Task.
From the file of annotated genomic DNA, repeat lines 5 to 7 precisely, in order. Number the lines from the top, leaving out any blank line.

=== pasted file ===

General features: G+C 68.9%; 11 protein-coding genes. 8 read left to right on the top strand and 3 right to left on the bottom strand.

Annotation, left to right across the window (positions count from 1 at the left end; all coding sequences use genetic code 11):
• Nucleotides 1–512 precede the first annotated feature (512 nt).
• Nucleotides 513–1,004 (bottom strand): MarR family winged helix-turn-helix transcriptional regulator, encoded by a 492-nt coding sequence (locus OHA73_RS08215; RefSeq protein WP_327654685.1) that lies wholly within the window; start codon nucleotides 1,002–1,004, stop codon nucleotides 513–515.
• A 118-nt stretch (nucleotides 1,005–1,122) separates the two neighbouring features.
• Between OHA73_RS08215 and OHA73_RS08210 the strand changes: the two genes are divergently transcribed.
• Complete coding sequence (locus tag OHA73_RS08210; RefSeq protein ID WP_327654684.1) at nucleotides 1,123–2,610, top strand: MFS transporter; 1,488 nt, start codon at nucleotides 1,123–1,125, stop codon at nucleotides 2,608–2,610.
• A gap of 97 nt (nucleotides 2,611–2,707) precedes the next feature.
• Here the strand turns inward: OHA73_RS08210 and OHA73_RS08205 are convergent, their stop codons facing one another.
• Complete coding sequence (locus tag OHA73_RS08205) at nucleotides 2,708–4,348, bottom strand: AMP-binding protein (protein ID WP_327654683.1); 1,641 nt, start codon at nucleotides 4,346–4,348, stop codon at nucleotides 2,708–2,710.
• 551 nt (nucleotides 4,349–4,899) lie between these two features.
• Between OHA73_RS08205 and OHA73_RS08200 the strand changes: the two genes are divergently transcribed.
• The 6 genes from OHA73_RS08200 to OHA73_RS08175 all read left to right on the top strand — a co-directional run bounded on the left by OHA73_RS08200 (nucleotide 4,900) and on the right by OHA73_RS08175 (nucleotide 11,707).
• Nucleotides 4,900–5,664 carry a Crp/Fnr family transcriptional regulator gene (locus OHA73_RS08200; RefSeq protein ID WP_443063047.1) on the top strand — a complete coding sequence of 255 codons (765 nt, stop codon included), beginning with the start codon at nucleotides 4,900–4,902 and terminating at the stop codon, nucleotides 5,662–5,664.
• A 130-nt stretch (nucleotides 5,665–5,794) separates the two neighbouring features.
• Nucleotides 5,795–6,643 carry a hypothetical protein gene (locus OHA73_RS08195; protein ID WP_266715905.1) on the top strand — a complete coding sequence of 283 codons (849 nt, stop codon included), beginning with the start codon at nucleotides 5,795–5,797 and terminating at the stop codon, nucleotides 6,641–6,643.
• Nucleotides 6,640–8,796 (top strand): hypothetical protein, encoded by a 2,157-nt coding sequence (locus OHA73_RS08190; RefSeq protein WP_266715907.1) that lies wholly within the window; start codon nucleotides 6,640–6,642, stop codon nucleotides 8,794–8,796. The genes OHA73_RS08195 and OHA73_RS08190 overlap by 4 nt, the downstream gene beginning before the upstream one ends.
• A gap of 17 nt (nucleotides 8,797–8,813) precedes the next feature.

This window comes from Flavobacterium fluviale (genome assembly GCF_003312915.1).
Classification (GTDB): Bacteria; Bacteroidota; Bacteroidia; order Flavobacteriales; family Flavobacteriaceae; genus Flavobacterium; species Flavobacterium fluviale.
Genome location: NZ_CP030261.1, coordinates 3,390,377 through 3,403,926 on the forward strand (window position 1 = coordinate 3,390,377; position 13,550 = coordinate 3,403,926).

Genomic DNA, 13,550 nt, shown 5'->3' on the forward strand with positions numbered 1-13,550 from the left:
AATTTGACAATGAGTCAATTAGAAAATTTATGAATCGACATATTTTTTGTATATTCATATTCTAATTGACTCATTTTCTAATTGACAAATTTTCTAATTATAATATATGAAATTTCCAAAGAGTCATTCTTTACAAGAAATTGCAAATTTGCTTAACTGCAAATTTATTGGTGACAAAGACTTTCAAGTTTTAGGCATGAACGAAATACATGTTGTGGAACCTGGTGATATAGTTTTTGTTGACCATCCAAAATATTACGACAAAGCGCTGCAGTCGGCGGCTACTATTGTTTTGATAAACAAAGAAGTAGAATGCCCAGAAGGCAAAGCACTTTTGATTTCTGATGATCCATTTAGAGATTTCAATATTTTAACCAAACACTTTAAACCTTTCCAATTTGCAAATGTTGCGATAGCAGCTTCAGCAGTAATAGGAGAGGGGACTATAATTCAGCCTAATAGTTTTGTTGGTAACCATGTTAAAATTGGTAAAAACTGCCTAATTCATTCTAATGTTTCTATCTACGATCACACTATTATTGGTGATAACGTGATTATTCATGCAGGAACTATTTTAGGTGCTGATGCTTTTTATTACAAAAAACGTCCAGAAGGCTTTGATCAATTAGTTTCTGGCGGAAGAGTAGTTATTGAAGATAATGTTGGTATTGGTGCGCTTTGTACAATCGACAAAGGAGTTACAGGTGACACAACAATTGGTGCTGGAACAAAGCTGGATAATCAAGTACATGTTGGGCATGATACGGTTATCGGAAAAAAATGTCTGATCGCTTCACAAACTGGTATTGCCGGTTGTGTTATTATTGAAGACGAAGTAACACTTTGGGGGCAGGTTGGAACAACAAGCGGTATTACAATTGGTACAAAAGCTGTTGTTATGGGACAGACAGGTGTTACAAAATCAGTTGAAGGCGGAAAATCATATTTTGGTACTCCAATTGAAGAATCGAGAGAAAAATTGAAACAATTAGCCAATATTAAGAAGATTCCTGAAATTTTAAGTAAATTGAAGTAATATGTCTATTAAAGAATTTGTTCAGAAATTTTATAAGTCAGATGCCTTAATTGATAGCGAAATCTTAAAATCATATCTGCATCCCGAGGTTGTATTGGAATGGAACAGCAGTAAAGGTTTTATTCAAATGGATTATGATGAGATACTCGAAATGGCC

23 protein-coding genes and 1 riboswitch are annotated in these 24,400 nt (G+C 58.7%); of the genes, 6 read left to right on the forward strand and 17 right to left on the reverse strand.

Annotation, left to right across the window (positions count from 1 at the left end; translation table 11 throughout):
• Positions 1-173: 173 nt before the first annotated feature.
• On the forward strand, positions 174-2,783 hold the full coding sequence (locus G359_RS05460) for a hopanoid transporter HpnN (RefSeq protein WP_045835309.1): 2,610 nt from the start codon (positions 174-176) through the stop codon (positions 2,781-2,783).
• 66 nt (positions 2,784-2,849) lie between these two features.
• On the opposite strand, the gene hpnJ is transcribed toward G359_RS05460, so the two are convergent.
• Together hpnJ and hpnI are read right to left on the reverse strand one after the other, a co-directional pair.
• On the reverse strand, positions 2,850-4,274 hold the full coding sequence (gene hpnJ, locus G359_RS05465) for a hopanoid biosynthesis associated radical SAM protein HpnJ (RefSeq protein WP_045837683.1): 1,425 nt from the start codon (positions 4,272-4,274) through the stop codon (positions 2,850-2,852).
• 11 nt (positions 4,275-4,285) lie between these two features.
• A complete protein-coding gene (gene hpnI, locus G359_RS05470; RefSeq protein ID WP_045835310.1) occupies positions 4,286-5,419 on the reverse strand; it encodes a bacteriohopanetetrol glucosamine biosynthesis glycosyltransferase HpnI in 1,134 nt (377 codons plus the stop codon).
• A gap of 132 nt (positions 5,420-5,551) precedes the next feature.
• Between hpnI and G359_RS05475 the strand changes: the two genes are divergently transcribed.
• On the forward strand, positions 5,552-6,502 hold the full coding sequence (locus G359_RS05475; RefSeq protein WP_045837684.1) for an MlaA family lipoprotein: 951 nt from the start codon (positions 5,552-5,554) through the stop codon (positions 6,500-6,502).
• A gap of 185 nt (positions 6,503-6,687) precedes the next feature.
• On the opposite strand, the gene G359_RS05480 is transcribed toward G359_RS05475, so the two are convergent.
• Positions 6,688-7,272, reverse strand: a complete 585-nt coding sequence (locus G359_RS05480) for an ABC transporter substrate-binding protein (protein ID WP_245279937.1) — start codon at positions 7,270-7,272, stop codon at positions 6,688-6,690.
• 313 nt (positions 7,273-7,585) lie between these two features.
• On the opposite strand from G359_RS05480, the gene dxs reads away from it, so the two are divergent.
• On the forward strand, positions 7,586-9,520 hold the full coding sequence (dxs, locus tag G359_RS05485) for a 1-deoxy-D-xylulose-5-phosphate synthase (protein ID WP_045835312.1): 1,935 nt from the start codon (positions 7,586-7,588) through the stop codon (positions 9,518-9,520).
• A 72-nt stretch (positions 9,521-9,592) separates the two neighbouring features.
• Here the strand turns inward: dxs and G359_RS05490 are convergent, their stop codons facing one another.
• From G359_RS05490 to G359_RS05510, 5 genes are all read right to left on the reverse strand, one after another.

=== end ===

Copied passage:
• A 118-nt stretch (nucleotides 1,005–1,122) separates the two neighbouring features.
• Between OHA73_RS08215 and OHA73_RS08210 the strand changes: the two genes are divergently transcribed.
• Complete coding sequence (locus tag OHA73_RS08210; RefSeq protein ID WP_327654684.1) at nucleotides 1,123–2,610, top strand: MFS transporter; 1,488 nt, start codon at nucleotides 1,123–1,125, stop codon at nucleotides 2,608–2,610.